• Gentrification questions from Andy : What is gentrification and its signs? Does this take a long time to happen? What are the positives and negatives of buying in a suburb that hasn’t had it or is in the process of having a face lift/demographic change? (I’m assuming that is what gentrification is?) Thanks guys!! The podcasts are gold!
  • Investing in Regional Centre from Lewis : Can you offer any advice regarding property investment in a regional centre? Often there are a lot of stones unturned in these markets. I am based 30km from the coast in Central Queensland and medium/high density development is a relatively new concept to most buyers in this area. However, recently completed projects have shown a real interest in this type of offering versus detached dwellings and I am wondering how to interpret this.

 

For access to The Property Couch’s media kit, please email us here: info@thepropertycouch.com.au.

 

If you like this Q&A episode, don’t forget to rate us at our iTunes channel (The Property Couch Podcast) and our Facebook page. Any questions or ideas? Feel free to drop us your thoughts here: http://tpcaustralia.wpengine.com/topics/

Episode 010 | Tax Depreciation (Case Study)

Here are the Case Studies mentioned in Episode 010 | Tax Depreciation of The Property Couch:

Tax Depreciation Case Study 1:

A $600,000 – $700,000 period home with a rental income of $22,880 per annum

An investor owns a period home purchased for between $600,000 and $700,000 with a rental income of $440 per week.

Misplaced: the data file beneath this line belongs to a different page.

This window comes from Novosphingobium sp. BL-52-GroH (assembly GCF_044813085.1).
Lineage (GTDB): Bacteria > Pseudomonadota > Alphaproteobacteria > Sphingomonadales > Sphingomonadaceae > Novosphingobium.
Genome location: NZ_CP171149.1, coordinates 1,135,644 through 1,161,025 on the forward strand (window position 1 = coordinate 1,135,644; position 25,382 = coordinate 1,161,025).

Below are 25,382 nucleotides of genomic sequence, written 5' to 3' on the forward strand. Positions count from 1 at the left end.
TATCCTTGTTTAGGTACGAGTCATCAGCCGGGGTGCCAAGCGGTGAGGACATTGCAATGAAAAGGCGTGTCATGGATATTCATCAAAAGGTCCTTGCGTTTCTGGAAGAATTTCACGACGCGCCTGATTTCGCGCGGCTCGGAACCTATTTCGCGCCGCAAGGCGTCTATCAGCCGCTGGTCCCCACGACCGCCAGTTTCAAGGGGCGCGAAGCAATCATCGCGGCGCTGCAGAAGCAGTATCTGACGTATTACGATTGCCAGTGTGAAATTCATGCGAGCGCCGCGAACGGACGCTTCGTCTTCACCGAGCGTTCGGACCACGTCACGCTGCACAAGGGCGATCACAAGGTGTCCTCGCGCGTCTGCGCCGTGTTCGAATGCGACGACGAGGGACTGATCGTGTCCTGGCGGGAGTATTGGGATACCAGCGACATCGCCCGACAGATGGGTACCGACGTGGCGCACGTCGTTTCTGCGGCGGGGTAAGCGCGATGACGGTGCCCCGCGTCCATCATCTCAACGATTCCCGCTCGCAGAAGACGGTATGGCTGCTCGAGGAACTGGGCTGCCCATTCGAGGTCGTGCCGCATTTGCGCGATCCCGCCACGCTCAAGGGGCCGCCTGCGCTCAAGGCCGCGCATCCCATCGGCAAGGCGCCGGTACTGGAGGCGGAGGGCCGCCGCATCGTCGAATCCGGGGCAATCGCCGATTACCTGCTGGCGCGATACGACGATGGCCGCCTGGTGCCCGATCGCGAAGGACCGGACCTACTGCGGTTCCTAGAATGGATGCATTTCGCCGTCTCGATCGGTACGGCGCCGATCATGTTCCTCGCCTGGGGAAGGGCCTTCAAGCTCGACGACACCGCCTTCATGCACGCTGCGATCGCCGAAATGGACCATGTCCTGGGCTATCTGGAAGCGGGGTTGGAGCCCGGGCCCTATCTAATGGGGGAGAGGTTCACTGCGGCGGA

Expenses for their property such as interest, rates and management fees totaled to $40,950. A depreciation schedule from specialist Quantity Surveyors BMT Tax Depreciation found the investor would be entitled to claim $9,880 in depreciation in the first financial year. By claiming depreciation deductions, BMT was able to help the investor to turn their negative cash flow into a more positive one, reducing the costs involved in holding the property by $3,655.
The following scenario shows the investors cash flow with and without the depreciation claim:

Tax depreciation case study 1 - The Property Couch
This investor used property depreciation to reduce the costs of holding their property. Without depreciation, they were paying out $219 per week. By taking advantage of tax legislation and making a depreciation claim, the weekly cost of holding the property is reduced to $149.

 

 

Tax Depreciation Case Study 2:

A $400,000 – $500,000 older villa with a rental income of $21,060 per annum

An investor owns an older villa purchased for between $400,000 and $500,000 with a rental income of $405 per week.
Expenses for their property such as interest, rates and management fees totalled to $29,610. A depreciation schedule from specialist Quantity Surveyors BMT Tax Depreciation found the investor would be entitled to claim $7,930 in depreciation in the first financial year. By claiming depreciation deductions, BMT was able to help the investor turn their negative cash flow into a more positive one, reducing the costs involved in holding the property by $2,935.
The following scenario shows the investors cash flow with and without the depreciation claim:

Tax depreciation case study 2 - The Property Couch

This investor used property depreciation to reduce the costs of holding their property. Without depreciation, they were paying out $104 per week. By taking advantage of tax legislation and making a depreciation claim, the weekly cost of holding the property is reduced to $47.

 

Case studies provided by BMT Tax Depreciation.
Bradley Beer (B. Con. Mgt, AAIQS, MRICS) is the Chief Executive Officer of BMT Tax Depreciation.